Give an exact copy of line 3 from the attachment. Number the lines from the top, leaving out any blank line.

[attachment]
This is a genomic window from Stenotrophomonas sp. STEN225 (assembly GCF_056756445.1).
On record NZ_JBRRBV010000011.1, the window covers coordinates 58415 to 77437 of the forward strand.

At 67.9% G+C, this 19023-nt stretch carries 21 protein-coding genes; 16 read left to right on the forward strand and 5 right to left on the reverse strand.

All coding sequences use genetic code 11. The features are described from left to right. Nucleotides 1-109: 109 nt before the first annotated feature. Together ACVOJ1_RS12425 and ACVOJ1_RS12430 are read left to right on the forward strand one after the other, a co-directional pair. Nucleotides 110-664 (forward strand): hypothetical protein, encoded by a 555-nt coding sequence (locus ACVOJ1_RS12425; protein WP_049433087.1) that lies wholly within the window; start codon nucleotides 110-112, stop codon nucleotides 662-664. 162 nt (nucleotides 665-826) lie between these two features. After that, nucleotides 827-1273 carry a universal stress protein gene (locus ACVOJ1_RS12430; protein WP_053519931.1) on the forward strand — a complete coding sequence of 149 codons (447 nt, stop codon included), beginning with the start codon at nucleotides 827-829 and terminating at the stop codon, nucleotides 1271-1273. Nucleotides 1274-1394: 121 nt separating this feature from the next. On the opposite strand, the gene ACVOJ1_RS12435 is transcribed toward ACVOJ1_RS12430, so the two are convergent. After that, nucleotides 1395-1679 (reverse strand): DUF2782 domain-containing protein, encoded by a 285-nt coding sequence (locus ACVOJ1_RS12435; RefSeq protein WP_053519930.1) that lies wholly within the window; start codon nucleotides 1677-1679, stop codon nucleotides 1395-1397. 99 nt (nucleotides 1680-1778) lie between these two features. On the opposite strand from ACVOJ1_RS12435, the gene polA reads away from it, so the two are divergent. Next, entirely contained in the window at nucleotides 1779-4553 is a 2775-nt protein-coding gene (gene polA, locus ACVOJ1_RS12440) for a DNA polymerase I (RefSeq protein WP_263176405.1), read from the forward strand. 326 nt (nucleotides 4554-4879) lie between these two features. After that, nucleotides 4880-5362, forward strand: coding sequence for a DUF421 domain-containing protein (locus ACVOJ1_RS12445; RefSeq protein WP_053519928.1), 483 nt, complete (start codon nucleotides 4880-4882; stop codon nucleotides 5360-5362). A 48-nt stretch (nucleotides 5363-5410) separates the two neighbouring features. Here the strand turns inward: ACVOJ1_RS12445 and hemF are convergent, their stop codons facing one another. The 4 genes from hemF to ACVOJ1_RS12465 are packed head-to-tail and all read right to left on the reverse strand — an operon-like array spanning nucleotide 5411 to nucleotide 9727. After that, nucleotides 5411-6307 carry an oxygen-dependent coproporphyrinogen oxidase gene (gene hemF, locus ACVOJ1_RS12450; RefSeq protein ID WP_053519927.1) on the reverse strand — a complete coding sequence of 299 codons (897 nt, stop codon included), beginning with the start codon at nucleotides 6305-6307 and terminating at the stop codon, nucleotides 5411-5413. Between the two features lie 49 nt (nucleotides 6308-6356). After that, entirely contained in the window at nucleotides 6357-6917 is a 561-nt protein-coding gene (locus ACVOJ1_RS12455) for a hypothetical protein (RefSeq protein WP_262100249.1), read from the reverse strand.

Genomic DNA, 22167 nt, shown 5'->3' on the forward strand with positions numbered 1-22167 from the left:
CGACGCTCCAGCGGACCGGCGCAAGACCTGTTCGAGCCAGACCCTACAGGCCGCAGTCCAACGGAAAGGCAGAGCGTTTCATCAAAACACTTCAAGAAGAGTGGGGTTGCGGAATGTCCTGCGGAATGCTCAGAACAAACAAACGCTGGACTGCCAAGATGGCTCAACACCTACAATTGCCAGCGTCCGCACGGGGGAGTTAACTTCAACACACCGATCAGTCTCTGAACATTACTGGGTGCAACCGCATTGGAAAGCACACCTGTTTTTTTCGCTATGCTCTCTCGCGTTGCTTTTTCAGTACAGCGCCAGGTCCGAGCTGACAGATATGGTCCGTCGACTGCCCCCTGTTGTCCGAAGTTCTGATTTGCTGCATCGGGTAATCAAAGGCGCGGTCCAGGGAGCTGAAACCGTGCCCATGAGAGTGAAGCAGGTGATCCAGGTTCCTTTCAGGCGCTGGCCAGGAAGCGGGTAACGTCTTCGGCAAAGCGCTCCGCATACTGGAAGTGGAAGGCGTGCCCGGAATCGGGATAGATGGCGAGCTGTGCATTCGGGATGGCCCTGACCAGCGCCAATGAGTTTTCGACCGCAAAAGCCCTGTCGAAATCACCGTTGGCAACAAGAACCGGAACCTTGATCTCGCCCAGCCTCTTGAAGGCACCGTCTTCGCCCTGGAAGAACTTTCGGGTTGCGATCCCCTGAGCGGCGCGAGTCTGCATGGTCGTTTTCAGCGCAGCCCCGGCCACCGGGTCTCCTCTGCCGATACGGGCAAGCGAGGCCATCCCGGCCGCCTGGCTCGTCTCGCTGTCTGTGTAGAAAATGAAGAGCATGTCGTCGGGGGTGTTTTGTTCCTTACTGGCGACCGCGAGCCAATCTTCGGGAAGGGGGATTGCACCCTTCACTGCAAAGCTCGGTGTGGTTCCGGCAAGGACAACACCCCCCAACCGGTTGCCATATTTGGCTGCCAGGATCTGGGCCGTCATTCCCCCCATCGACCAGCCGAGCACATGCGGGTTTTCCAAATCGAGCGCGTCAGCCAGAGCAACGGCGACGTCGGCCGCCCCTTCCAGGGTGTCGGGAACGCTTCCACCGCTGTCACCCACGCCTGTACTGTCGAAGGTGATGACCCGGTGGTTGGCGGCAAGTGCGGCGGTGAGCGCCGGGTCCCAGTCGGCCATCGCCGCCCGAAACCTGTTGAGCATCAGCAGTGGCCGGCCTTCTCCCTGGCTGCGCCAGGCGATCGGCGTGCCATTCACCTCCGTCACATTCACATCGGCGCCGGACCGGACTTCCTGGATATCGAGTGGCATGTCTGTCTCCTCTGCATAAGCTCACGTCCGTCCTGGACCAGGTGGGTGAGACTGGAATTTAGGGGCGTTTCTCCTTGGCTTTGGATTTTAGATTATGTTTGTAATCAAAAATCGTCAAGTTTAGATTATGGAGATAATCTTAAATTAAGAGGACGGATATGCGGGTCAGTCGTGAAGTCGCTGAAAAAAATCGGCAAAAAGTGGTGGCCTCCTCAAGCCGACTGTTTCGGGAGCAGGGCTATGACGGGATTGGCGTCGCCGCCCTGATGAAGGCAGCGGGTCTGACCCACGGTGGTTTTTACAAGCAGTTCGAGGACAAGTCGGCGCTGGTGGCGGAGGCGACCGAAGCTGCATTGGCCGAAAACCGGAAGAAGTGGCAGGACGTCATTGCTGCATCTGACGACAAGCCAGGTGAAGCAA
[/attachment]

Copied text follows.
At 67.9% G+C, this 19023-nt stretch carries 21 protein-coding genes; 16 read left to right on the forward strand and 5 right to left on the reverse strand.